Biomechanics of Injury Events Associated with Diagnosed Concussion in Professional Men's Rugby League

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Title: Biomechanics of Injury Events Associated with Diagnosed Concussion in Professional Men's Rugby League
Authors: Ignacy, Talia
Date: 2017
Abstract: Concussions are a problem in competitive sports with growing concern over the acute and long-term consequences of repetitive head trauma. Participation in sport increases risk of concussion, particularly contact sports including rugby, hockey and football (Harmon et al., 2013). In rugby league, there are between 8.0-17.5 concussions/1000 player hours, representing roughly 10-15% of all injuries in the sport (Gardner et al., 2015). Shoulder, head, hip and knee are reported to be the most common regions that impact the head and are responsible for the greatest number of concussive injuries in rugby (Cusimano et al., 2013; Fuller et al., 2010; Gardner et al., 2014; Toth, Mcneil, & Feasby, 2005). In each of the common injury events reported in elite men’s rugby, there are unique combinations of impact conditions which include effective mass, compliance, velocity and location of impact. The head-to-head event represents a low mass, low compliance event, whereby the hip and shoulder-to-head collisions represents high mass, high compliance events. Scientists have conducted research in an effort to describe incidence and mechanisms of concussive injury in rugby, however, little is known about the biomechanics of head injury in the sport (Fréchède & Mcintosh, 2009; Fréchède & McIntosh, 2007; McIntosh et al., 2000). The purpose of this thesis is to characterize dynamic response and brain tissue deformation for (1) hip-to-head, (2) shoulder-to-head, (3) knee-to-head, and (4) head-to-head concussion events in men’s rugby. Twenty-nine (29) impact videos of diagnosed concussive injuries associated with the four common injury events were reconstructed in the Neurotrauma Impact Science Lab. Head-to-head impacts were reconstructed in this study using a pendulum system, while hip, shoulder and knee to head impacts were reconstructed using the pneumatic linear impactor. Results of this study demonstrate that the common injury events resulting in concussion in elite men’s rugby have different dynamic response characteristics. Head-to-head events produced significantly greater peak linear and peak rotational acceleration, however no significant differences in maximum principal strain between the injury events. Results of this study can be useful in reducing rates and severity of concussive injury in rugby.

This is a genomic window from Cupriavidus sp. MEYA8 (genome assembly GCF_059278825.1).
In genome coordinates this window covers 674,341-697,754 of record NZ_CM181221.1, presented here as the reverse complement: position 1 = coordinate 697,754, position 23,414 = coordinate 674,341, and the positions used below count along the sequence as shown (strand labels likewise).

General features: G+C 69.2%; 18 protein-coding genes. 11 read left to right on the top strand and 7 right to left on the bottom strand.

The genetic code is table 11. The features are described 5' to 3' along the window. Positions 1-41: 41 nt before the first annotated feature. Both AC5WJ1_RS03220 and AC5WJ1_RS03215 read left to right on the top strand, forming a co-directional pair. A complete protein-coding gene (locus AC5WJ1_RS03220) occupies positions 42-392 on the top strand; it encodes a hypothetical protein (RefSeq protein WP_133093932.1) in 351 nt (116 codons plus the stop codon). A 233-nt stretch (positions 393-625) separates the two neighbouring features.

URL: http://hdl.handle.net/10393/36148
http://dx.doi.org/10.20381/ruor-20428
CollectionThèses, 2011 - // Theses, 2011 -
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